Tree used to chain William Wallace ‘found behind supermarket’

Tree expert Coralie Mills, Sean Donnelly, Stuart Duncan, Mags Halliday and Cha Halliday with the William Wallace tree. Picture: Centre Press
Tree expert Coralie Mills, Sean Donnelly, Stuart Duncan, Mags Halliday and Cha Halliday with the William Wallace tree. Picture: Centre Press
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Legend dictates Scots freedom fighter William Wallace was chained to a tree when first captured by the English more seven centuries ago. Now experts claim to have found its remains.

Two chunks of oak have been examined to find out if they really came from the same tree named in a local legend.

The pieces of wood were found at the site of the former Gourock ropeworks in Inverclyde and are thought to have formerly stood in the grounds of the Holy Family Church.

According to local legend, Wallace was chained to a tree in 1305 after his capture by the English, before being marched to London for trial.

The segments of tree were examined in March last year by tree specialist Dr Coralie Mills - one of just three dendrochronologists in Scotland and only a dozen in Britain.

Both pieces will now be preserved to let them dry out amid plans to put them on public display after being moved from their spot near Lidl in Port Glasgow.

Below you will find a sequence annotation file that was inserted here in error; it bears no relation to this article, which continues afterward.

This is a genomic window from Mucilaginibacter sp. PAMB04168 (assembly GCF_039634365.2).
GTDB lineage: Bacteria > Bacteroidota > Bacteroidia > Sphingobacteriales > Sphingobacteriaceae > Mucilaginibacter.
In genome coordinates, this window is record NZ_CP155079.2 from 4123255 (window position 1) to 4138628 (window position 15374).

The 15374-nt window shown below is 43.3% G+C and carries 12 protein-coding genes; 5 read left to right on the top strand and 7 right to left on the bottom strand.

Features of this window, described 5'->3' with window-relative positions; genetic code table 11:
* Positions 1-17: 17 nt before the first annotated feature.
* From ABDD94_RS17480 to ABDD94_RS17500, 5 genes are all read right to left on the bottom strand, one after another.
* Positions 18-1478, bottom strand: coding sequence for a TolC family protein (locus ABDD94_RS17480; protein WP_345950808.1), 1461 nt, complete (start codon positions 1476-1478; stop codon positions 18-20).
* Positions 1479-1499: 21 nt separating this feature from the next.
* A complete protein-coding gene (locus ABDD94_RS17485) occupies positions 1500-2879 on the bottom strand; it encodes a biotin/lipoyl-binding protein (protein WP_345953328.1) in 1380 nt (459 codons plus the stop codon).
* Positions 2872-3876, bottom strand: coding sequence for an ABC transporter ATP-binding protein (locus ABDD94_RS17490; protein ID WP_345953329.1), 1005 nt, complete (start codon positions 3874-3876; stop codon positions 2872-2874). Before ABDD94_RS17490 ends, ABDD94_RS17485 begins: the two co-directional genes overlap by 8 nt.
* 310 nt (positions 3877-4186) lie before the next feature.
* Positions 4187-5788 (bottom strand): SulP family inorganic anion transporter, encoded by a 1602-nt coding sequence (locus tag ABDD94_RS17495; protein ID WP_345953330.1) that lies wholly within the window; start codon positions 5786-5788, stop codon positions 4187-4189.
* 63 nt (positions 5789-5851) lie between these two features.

They have been dated back to the 1700s but further evidence, including pictures of the original tree, suggests that the oak is almost certainly from the days of Wallace.

In her report, Dr Mills said: “If we go back 500 years from 1768, when the tree was said to have been bored and pitch poured in, then we get to the mid 13th century, and the tree could have been a decent size at the time of William Wallace’s capture in 1305.

“In other words, despite the dendrochronological age of the sampled part of the tree being late 18th century, the organism as a whole could have been much older.

“We cannot refute the Wallace tradition on the basis of the dendro results.”

History fans Cha Halliday, 53, from Greenock, along with friend Sean Donnelly, 48, from Inverkip, tracked down the last remnants of the tree three years ago after stumbling on a local link to Wallace and conducting their own research.

Cha said the new findings were a breakthrough.

He said: “The legend of the Wallace Tree lives on.

“The sections are dated to the 1700s but those are off-shoots from the original tree and who’s to say that wasn’t four or five hundred years old as well?

“Dr Mills is one of only three in her field in Scotland and she can’t disprove that it’s the Wallace Tree.

“It keeps the dream alive and it’s good to keep the local legend going.”

The tree was carefully removed on Sunday by Wallace Civil Engineering and taken to a safe storage site in Gourock.

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